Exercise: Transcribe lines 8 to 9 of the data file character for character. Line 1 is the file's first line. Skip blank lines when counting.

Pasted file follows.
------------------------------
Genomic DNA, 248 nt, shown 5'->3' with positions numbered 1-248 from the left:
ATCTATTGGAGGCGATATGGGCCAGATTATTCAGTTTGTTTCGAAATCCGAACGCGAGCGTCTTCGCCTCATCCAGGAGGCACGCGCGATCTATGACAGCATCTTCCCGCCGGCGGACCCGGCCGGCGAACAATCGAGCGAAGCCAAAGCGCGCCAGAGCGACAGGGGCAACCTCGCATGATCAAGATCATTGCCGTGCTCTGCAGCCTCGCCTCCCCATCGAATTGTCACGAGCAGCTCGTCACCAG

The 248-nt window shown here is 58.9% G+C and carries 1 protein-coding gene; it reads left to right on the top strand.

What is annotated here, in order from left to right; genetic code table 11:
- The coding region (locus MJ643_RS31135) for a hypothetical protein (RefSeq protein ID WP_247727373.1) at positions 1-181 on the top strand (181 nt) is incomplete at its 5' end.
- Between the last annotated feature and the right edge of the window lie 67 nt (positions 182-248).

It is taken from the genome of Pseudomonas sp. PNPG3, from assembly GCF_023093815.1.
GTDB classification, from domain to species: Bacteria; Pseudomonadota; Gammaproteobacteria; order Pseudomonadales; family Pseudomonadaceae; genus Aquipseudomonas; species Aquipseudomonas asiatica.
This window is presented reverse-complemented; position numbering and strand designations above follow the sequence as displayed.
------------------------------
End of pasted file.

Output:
GTDB classification, from domain to species: Bacteria; Pseudomonadota; Gammaproteobacteria; order Pseudomonadales; family Pseudomonadaceae; genus Aquipseudomonas; species Aquipseudomonas asiatica.
This window is presented reverse-complemented; position numbering and strand designations above follow the sequence as displayed.